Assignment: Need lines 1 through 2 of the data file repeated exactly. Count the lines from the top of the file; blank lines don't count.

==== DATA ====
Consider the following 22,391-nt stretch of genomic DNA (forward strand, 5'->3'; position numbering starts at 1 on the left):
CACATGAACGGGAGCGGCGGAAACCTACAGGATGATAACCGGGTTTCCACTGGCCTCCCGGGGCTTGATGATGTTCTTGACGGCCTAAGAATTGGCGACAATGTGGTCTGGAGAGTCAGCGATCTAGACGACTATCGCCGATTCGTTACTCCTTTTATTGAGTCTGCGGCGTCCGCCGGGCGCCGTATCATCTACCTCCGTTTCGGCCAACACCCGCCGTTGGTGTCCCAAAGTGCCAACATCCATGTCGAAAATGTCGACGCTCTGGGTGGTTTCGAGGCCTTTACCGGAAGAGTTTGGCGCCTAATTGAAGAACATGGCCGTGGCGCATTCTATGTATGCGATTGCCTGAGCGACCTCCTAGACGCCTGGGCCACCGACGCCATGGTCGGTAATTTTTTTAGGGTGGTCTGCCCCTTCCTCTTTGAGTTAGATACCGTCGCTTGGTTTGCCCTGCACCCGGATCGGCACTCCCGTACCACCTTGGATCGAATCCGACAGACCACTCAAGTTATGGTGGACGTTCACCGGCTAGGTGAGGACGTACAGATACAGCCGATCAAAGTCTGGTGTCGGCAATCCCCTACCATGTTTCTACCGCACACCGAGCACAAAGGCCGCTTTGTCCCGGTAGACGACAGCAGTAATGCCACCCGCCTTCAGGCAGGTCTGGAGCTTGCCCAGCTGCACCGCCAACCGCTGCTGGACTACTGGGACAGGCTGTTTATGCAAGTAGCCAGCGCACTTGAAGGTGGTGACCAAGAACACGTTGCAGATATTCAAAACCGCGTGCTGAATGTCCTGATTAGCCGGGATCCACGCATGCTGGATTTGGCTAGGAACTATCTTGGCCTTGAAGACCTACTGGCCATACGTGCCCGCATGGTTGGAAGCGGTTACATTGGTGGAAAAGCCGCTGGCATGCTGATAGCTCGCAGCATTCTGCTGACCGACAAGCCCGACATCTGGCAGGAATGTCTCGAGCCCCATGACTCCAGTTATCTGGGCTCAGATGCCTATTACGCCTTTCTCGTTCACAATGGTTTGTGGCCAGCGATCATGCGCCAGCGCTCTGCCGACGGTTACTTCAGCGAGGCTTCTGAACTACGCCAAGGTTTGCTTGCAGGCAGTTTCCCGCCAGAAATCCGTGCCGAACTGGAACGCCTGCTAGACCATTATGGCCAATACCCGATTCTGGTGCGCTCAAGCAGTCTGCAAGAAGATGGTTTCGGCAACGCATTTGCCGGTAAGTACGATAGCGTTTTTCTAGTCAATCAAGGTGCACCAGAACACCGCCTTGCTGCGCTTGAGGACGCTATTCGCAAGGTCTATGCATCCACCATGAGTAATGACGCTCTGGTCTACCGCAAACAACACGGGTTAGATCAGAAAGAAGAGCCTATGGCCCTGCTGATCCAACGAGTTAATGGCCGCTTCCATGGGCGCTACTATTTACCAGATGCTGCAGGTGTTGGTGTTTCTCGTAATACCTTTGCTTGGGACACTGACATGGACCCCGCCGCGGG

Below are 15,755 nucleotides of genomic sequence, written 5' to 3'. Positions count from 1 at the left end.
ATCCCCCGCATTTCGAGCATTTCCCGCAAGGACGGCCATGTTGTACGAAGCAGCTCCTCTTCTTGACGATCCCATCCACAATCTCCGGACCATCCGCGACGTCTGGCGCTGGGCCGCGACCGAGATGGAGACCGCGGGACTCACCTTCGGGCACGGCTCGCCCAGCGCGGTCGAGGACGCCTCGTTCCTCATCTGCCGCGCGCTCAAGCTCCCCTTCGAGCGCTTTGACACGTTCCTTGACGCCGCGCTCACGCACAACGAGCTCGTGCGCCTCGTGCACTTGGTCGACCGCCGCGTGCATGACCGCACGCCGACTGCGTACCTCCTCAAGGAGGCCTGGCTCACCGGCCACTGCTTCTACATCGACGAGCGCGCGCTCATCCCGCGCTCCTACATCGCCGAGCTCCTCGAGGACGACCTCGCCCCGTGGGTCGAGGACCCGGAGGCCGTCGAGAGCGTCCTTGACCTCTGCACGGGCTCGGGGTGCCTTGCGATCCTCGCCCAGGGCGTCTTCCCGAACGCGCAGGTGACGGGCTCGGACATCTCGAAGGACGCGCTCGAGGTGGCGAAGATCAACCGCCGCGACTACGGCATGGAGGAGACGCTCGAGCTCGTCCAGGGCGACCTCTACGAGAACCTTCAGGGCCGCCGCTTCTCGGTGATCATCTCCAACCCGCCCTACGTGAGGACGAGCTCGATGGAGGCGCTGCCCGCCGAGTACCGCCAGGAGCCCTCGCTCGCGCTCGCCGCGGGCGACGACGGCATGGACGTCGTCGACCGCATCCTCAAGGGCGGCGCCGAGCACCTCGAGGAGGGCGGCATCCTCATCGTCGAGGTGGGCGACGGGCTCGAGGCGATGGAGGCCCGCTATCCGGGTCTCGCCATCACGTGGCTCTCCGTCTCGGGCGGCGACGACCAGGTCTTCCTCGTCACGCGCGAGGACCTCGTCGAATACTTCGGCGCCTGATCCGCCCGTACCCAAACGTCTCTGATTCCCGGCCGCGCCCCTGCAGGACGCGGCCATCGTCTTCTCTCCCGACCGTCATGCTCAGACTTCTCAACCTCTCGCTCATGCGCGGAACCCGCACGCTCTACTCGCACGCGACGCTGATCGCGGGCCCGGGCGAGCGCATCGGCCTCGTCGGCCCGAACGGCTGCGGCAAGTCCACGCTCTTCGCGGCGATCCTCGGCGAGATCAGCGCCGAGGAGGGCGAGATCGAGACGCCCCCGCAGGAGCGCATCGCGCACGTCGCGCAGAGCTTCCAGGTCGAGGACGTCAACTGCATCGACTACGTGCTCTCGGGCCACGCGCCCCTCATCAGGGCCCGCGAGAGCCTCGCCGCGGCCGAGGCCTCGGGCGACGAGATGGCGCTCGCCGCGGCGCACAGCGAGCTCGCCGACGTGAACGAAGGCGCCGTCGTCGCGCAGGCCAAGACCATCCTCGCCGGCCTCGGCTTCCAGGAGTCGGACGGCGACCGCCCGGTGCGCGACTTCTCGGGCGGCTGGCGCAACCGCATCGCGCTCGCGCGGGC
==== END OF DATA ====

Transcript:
Consider the following 22,391-nt stretch of genomic DNA (forward strand, 5'->3'; position numbering starts at 1 on the left):
CACATGAACGGGAGCGGCGGAAACCTACAGGATGATAACCGGGTTTCCACTGGCCTCCCGGGGCTTGATGATGTTCTTGACGGCCTAAGAATTGGCGACAATGTGGTCTGGAGAGTCAGCGATCTAGACGACTATCGCCGATTCGTTACTCCTTTTATTGAGTCTGCGGCGTCCGCCGGGCGCCGTATCATCTACCTCCGTTTCGGCCAACACCCGCCGTTGGTGTCCCAAAGTGCCAACATCCATGTCGAAAATGTCGACGCTCTGGGTGGTTTCGAGGCCTTTACCGGAAGAGTTTGGCGCCTAATTGAAGAACATGGCCGTGGCGCATTCTATGTATGCGATTGCCTGAGCGACCTCCTAGACGCCTGGGCCACCGACGCCATGGTCGGTAATTTTTTTAGGGTGGTCTGCCCCTTCCTCTTTGAGTTAGATACCGTCGCTTGGTTTGCCCTGCACCCGGATCGGCACTCCCGTACCACCTTGGATCGAATCCGACAGACCACTCAAGTTATGGTGGACGTTCACCGGCTAGGTGAGGACGTACAGATACAGCCGATCAAAGTCTGGTGTCGGCAATCCCCTACCATGTTTCTACCGCACACCGAGCACAAAGGCCGCTTTGTCCCGGTAGACGACAGCAGTAATGCCACCCGCCTTCAGGCAGGTCTGGAGCTTGCCCAGCTGCACCGCCAACCGCTGCTGGACTACTGGGACAGGCTGTTTATGCAAGTAGCCAGCGCACTTGAAGGTGGTGACCAAGAACACGTTGCAGATATTCAAAACCGCGTGCTGAATGTCCTGATTAGCCGGGATCCACGCATGCTGGATTTGGCTAGGAACTATCTTGGCCTTGAAGACCTACTGGCCATACGTGCCCGCATGGTTGGAAGCGGTTACATTGGTGGAAAAGCCGCTGGCATGCTGATAGCTCGCAGCATTCTGCTGACCGACAAGCCCGACATCTGGCAGGAATGTCTCGAGCCCCATGACTCCAGTTATCTGGGCTCAGATGCCTATTACGCCTTTCTCGTTCACAATGGTTTGTGGCCAGCGATCATGCGCCAGCGCTCTGCCGACGGTTACTTCAGCGAGGCTTCTGAACTACGCCAAGGTTTGCTTGCAGGCAGTTTCCCGCCAGAAATCCGTGCCGAACTGGAACGCCTGCTAGACCATTATGGCCAATACCCGATTCTGGTGCGCTCAAGCAGTCTGCAAGAAGATGGTTTCGGCAACGCATTTGCCGGTAAGTACGATAGCGTTTTTCTAGTCAATCAAGGTGCACCAGAACACCGCCTTGCTGCGCTTGAGGACGCTATTCGCAAGGTCTATGCATCCACCATGAGTAATGACGCTCTGGTCTACCGCAAACAACACGGGTTAGATCAGAAAGAAGAGCCTATGGCCCTGCTGATCCAACGAGTTAATGGCCGCTTCCATGGGCGCTACTATTTACCAGATGCTGCAGGTGTTGGTGTTTCTCGTAATACCTTTGCTTGGGACACTGACATGGACCCCGCCGCGGG